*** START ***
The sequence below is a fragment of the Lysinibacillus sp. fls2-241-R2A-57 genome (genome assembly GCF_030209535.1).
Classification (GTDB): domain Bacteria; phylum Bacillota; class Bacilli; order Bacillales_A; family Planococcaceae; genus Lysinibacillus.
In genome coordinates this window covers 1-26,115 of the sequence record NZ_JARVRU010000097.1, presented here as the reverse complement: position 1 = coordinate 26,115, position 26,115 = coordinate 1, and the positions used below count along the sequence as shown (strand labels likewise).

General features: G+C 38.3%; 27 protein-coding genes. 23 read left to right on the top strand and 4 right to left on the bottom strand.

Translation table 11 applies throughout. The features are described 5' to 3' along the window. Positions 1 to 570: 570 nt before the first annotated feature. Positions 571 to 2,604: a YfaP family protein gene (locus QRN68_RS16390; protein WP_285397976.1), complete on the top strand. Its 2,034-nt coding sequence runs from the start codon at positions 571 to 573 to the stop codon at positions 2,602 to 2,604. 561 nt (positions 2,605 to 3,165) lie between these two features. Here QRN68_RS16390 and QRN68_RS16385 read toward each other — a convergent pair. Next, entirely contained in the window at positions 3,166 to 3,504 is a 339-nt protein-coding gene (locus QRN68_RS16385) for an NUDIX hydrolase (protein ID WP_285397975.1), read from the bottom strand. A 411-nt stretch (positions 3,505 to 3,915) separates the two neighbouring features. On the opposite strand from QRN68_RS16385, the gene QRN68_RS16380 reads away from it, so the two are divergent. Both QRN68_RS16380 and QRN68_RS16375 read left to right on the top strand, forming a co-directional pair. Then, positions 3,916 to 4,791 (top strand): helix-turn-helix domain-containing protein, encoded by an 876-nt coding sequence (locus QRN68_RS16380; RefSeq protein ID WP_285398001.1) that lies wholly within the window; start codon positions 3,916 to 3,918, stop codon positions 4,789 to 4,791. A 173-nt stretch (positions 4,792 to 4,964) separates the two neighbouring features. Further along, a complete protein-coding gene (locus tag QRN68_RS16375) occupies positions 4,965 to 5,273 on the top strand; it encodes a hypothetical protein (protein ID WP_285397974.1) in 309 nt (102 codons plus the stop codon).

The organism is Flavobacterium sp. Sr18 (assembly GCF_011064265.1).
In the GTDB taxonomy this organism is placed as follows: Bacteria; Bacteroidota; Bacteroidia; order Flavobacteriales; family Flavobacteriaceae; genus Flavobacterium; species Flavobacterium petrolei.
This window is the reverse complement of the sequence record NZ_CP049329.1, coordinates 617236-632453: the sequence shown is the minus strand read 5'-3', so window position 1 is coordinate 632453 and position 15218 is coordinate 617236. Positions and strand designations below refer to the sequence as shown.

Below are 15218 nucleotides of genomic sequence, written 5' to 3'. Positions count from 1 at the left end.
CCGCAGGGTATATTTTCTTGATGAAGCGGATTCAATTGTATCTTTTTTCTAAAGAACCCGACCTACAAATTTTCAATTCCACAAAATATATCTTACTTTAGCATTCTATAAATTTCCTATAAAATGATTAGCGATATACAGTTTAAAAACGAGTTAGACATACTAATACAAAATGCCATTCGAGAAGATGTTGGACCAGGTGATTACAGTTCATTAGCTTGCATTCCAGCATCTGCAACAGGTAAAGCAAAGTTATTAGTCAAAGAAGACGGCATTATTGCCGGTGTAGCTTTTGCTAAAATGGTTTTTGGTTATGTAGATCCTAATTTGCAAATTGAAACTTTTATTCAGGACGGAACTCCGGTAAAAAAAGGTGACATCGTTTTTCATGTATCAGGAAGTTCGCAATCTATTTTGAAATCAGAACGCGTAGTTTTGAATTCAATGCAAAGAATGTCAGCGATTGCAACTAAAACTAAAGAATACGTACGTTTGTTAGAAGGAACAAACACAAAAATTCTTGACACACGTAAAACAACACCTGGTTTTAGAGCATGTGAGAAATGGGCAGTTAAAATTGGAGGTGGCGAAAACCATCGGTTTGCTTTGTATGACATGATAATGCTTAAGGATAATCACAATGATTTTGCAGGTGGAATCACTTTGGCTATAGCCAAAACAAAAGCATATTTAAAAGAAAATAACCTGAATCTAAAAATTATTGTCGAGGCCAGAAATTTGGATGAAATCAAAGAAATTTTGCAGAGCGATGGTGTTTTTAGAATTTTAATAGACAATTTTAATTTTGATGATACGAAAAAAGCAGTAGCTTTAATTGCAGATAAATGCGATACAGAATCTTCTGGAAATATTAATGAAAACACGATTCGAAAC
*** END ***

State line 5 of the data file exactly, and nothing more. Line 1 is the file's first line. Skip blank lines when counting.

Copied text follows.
Translation table 11 applies throughout. The features are described 5' to 3' along the window. Positions 1 to 570: 570 nt before the first annotated feature. Positions 571 to 2,604: a YfaP family protein gene (locus QRN68_RS16390; protein WP_285397976.1), complete on the top strand. Its 2,034-nt coding sequence runs from the start codon at positions 571 to 573 to the stop codon at positions 2,602 to 2,604. 561 nt (positions 2,605 to 3,165) lie between these two features. Here QRN68_RS16390 and QRN68_RS16385 read toward each other — a convergent pair. Next, entirely contained in the window at positions 3,166 to 3,504 is a 339-nt protein-coding gene (locus QRN68_RS16385) for an NUDIX hydrolase (protein ID WP_285397975.1), read from the bottom strand. A 411-nt stretch (positions 3,505 to 3,915) separates the two neighbouring features. On the opposite strand from QRN68_RS16385, the gene QRN68_RS16380 reads away from it, so the two are divergent. Both QRN68_RS16380 and QRN68_RS16375 read left to right on the top strand, forming a co-directional pair. Then, positions 3,916 to 4,791 (top strand): helix-turn-helix domain-containing protein, encoded by an 876-nt coding sequence (locus QRN68_RS16380; RefSeq protein ID WP_285398001.1) that lies wholly within the window; start codon positions 3,916 to 3,918, stop codon positions 4,789 to 4,791. A 173-nt stretch (positions 4,792 to 4,964) separates the two neighbouring features. Further along, a complete protein-coding gene (locus tag QRN68_RS16375) occupies positions 4,965 to 5,273 on the top strand; it encodes a hypothetical protein (protein ID WP_285397974.1) in 309 nt (102 codons plus the stop codon).